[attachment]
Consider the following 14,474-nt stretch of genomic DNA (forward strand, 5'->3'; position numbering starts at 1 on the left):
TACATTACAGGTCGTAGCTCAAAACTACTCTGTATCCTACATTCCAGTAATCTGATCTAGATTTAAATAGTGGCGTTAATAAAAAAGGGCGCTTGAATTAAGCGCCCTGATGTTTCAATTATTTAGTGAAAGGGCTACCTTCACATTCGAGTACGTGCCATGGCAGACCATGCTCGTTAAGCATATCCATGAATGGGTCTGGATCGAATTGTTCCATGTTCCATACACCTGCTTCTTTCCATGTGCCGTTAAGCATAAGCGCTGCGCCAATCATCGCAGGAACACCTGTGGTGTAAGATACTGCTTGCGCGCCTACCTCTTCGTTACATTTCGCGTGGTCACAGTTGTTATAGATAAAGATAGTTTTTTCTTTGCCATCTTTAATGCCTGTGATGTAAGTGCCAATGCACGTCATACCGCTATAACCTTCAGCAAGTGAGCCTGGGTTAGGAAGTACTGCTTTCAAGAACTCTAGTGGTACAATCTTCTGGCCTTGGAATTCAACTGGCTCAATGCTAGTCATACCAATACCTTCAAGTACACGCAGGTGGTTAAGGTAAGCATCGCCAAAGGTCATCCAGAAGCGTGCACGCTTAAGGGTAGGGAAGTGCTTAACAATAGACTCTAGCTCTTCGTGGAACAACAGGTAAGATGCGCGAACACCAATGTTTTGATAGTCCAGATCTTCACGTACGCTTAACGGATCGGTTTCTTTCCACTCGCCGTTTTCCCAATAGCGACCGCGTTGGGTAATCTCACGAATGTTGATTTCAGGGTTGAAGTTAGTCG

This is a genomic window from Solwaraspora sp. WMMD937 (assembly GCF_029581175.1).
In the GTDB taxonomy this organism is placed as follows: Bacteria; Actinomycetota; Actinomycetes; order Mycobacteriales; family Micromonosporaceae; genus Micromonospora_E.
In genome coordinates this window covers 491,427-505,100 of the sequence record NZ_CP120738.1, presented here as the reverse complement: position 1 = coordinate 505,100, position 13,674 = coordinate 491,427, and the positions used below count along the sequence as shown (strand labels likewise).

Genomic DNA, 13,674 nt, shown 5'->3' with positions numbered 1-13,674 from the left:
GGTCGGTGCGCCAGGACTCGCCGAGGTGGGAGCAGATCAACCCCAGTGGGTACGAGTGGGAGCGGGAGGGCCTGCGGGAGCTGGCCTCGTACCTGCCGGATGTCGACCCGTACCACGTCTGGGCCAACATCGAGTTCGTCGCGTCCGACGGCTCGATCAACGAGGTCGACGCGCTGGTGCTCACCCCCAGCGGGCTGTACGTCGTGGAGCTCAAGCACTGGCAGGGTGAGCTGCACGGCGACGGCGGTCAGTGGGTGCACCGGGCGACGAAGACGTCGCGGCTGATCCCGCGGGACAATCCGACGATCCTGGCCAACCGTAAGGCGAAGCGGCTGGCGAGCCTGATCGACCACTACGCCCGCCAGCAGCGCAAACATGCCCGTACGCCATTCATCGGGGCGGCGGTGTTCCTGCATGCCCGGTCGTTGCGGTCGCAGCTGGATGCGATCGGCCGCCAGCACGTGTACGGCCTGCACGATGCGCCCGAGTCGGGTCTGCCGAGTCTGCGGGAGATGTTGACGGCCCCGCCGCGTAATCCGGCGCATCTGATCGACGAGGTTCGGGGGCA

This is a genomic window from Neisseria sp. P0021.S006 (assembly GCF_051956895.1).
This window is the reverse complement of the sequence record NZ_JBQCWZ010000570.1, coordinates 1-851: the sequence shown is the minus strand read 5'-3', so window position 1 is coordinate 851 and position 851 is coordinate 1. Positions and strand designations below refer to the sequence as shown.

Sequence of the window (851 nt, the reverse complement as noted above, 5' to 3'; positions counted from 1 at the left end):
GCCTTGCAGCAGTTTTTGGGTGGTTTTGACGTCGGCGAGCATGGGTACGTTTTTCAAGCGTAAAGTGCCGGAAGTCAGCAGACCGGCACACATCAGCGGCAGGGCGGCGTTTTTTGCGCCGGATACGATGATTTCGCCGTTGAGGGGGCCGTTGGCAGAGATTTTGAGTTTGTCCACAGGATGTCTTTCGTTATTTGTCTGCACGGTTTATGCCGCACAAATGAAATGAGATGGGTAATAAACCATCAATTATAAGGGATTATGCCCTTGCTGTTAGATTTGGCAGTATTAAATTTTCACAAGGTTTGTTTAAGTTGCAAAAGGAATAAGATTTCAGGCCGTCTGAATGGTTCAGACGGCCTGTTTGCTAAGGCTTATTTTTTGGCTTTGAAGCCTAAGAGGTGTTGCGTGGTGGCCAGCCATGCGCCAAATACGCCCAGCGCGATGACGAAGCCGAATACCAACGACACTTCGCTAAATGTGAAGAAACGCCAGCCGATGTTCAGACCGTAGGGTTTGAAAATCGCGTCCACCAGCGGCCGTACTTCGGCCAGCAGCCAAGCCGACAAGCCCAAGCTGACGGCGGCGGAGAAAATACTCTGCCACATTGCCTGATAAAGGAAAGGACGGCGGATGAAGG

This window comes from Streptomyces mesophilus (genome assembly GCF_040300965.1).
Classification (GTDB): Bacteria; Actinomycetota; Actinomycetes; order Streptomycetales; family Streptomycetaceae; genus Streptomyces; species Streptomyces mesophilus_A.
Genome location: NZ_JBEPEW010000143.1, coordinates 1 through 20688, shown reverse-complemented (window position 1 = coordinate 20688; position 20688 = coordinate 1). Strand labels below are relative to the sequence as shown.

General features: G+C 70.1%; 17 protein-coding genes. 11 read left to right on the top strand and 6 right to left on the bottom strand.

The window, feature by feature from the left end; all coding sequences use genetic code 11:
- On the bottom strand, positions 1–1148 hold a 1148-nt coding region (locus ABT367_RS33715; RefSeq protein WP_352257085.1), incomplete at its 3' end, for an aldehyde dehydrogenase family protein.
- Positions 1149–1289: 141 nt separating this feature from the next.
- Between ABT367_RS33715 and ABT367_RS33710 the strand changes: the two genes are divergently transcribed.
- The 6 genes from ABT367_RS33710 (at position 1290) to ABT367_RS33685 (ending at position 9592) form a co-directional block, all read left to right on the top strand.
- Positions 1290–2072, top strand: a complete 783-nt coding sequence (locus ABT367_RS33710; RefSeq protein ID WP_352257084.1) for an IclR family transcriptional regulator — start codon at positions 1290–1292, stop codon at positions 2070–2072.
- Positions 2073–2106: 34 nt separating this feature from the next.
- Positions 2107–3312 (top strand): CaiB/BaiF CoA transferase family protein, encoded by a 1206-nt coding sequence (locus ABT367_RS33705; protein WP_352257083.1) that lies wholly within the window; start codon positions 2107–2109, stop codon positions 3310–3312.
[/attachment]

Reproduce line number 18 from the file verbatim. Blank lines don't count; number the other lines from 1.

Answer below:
- Positions 1149–1289: 141 nt separating this feature from the next.